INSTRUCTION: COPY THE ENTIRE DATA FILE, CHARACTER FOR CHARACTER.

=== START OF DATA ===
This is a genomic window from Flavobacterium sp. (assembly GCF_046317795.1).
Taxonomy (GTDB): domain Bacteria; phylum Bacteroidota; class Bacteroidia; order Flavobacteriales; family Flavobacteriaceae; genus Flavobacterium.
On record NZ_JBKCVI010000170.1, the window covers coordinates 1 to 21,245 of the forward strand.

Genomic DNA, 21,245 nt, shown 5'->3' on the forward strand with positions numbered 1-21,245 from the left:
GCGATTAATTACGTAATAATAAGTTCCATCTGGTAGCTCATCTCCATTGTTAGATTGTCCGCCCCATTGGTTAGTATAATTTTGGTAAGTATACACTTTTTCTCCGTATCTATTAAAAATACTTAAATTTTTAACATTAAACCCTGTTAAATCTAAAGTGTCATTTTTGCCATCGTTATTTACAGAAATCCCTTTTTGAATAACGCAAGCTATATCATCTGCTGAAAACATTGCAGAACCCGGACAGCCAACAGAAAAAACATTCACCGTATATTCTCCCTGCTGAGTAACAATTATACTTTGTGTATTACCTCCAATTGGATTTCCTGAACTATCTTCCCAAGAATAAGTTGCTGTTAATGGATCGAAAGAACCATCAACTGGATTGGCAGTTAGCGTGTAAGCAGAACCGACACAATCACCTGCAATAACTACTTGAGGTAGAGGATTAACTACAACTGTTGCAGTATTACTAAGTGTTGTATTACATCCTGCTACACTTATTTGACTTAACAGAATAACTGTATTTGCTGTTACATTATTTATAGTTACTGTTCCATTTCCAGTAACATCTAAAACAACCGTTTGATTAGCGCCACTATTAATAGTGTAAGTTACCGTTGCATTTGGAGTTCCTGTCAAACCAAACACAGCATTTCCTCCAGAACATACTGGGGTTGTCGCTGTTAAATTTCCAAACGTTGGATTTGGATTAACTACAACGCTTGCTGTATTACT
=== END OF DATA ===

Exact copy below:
This is a genomic window from Flavobacterium sp. (assembly GCF_046317795.1).
Taxonomy (GTDB): domain Bacteria; phylum Bacteroidota; class Bacteroidia; order Flavobacteriales; family Flavobacteriaceae; genus Flavobacterium.
On record NZ_JBKCVI010000170.1, the window covers coordinates 1 to 21,245 of the forward strand.

Genomic DNA, 21,245 nt, shown 5'->3' on the forward strand with positions numbered 1-21,245 from the left:
GCGATTAATTACGTAATAATAAGTTCCATCTGGTAGCTCATCTCCATTGTTAGATTGTCCGCCCCATTGGTTAGTATAATTTTGGTAAGTATACACTTTTTCTCCGTATCTATTAAAAATACTTAAATTTTTAACATTAAACCCTGTTAAATCTAAAGTGTCATTTTTGCCATCGTTATTTACAGAAATCCCTTTTTGAATAACGCAAGCTATATCATCTGCTGAAAACATTGCAGAACCCGGACAGCCAACAGAAAAAACATTCACCGTATATTCTCCCTGCTGAGTAACAATTATACTTTGTGTATTACCTCCAATTGGATTTCCTGAACTATCTTCCCAAGAATAAGTTGCTGTTAATGGATCGAAAGAACCATCAACTGGATTGGCAGTTAGCGTGTAAGCAGAACCGACACAATCACCTGCAATAACTACTTGAGGTAGAGGATTAACTACAACTGTTGCAGTATTACTAAGTGTTGTATTACATCCTGCTACACTTATTTGACTTAACAGAATAACTGTATTTGCTGTTACATTATTTATAGTTACTGTTCCATTTCCAGTAACATCTAAAACAACCGTTTGATTAGCGCCACTATTAATAGTGTAAGTTACCGTTGCATTTGGAGTTCCTGTCAAACCAAACACAGCATTTCCTCCAGAACATACTGGGGTTGTCGCTGTTAAATTTCCAAACGTTGGATTTGGATTAACTACAACGCTTGCTGTATTACT